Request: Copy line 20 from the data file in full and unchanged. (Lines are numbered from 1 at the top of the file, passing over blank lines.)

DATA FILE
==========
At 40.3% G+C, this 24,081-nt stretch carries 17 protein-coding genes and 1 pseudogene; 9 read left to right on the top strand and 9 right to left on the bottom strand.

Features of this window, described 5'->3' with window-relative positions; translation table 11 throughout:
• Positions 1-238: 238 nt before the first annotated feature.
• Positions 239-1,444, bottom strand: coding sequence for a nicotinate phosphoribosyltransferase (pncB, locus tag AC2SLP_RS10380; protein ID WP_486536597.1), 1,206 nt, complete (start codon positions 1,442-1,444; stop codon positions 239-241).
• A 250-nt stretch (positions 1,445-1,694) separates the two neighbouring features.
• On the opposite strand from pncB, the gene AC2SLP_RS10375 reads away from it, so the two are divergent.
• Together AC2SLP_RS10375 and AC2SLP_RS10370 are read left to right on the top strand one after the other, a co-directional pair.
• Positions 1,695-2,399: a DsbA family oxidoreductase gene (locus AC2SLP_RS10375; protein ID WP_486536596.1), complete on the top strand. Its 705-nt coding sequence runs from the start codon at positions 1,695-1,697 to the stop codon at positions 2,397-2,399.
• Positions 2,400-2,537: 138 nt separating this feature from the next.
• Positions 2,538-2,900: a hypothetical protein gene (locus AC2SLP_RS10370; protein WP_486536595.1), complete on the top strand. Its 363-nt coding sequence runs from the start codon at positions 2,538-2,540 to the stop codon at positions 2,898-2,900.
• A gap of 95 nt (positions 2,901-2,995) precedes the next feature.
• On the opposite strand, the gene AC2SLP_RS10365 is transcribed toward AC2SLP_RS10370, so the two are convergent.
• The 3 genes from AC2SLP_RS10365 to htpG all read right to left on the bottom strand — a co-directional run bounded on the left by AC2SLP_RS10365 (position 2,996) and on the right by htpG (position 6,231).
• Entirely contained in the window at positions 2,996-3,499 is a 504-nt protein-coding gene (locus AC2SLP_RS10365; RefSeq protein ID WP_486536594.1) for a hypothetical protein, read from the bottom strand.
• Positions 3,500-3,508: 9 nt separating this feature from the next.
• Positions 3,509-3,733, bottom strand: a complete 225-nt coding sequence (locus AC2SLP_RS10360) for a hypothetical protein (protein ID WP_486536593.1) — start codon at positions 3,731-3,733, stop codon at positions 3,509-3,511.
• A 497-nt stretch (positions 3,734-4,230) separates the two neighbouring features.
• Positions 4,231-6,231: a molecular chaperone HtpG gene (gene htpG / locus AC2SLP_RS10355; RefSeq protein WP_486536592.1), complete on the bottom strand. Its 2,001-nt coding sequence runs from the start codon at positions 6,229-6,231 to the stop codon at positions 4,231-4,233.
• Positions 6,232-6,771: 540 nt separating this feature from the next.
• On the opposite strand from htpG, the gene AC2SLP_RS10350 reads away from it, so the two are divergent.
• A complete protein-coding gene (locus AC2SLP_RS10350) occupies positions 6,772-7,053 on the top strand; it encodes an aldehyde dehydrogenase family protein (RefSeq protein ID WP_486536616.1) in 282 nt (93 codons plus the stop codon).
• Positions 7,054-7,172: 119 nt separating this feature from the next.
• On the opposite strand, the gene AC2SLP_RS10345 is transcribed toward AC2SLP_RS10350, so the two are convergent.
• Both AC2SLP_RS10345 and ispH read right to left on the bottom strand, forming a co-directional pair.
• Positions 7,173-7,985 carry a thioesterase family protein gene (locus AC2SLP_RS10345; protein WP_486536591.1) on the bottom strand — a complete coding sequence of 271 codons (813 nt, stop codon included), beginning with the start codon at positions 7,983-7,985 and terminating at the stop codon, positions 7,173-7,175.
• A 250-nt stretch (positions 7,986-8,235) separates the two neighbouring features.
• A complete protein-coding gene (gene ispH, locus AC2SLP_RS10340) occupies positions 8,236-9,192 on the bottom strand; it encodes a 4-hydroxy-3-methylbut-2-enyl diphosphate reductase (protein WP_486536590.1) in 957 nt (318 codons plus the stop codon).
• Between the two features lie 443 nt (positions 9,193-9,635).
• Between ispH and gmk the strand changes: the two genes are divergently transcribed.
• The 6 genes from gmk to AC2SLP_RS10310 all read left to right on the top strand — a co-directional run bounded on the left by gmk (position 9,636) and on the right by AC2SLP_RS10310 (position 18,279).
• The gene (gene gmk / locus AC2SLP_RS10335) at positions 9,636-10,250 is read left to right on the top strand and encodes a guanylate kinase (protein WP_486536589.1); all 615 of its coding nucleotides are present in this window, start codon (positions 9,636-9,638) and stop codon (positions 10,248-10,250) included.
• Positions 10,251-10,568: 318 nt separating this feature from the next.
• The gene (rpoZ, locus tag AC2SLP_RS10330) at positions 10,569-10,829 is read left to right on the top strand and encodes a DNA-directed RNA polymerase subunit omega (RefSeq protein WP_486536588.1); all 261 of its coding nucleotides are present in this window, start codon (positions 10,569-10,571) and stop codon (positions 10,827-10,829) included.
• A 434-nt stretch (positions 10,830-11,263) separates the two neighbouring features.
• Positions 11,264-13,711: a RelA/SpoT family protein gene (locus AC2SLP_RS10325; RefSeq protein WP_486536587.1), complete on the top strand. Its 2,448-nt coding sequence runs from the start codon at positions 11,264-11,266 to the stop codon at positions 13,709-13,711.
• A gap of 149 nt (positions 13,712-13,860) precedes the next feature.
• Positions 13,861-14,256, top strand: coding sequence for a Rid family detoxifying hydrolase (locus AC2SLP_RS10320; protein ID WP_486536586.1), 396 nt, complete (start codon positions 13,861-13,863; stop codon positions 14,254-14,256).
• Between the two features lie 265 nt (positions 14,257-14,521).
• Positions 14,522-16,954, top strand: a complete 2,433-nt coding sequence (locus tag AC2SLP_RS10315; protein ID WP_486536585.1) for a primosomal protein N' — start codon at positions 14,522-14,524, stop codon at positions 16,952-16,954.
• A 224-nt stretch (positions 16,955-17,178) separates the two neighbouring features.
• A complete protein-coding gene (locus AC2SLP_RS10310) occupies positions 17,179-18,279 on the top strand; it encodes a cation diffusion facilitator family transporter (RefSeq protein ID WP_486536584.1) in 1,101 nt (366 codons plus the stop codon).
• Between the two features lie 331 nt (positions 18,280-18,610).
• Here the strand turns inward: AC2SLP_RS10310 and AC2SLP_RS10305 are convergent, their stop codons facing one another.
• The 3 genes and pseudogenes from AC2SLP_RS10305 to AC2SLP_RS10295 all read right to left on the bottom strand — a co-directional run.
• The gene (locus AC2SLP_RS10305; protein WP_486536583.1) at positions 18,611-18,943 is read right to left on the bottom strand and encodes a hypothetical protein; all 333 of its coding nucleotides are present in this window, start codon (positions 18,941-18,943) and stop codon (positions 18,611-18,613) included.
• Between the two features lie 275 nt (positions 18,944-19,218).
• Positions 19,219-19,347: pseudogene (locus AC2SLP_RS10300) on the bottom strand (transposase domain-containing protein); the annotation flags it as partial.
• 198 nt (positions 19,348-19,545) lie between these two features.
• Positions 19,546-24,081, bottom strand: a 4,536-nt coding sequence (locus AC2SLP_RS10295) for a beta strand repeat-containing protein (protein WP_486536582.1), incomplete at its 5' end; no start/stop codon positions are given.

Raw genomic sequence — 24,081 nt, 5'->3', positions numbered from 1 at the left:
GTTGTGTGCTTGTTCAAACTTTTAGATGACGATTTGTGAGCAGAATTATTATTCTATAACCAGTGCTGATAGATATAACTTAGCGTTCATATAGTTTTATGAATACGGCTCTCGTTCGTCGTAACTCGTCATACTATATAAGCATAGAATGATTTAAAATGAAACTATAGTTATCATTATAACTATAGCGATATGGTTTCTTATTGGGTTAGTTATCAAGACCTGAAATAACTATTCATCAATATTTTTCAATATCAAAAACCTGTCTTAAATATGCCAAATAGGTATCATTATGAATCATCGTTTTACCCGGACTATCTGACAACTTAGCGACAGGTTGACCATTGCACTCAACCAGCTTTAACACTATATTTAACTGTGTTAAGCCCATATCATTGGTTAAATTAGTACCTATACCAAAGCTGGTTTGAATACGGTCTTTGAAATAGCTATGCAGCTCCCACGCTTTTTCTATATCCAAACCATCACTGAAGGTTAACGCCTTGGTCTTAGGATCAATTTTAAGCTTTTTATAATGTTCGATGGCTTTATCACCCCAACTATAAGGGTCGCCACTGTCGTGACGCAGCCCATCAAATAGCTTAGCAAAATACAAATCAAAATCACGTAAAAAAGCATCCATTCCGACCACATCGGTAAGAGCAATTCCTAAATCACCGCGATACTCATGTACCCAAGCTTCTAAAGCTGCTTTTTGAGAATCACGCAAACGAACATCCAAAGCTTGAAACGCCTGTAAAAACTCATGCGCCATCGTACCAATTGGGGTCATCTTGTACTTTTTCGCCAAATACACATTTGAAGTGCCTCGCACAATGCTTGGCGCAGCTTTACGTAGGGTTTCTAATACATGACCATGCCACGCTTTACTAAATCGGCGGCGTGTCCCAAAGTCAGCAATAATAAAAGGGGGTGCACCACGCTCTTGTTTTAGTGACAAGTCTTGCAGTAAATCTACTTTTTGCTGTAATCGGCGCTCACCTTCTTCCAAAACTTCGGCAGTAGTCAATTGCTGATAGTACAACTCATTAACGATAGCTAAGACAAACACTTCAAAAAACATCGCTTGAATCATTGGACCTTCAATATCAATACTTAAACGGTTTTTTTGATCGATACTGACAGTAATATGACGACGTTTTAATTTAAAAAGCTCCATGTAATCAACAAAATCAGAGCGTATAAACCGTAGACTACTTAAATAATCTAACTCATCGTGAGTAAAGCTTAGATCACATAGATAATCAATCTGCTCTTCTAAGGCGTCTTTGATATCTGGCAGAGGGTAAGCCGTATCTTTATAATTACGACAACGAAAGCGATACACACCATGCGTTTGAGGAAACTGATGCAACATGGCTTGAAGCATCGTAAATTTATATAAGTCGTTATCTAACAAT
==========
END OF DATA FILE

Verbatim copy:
• On the opposite strand from htpG, the gene AC2SLP_RS10350 reads away from it, so the two are divergent.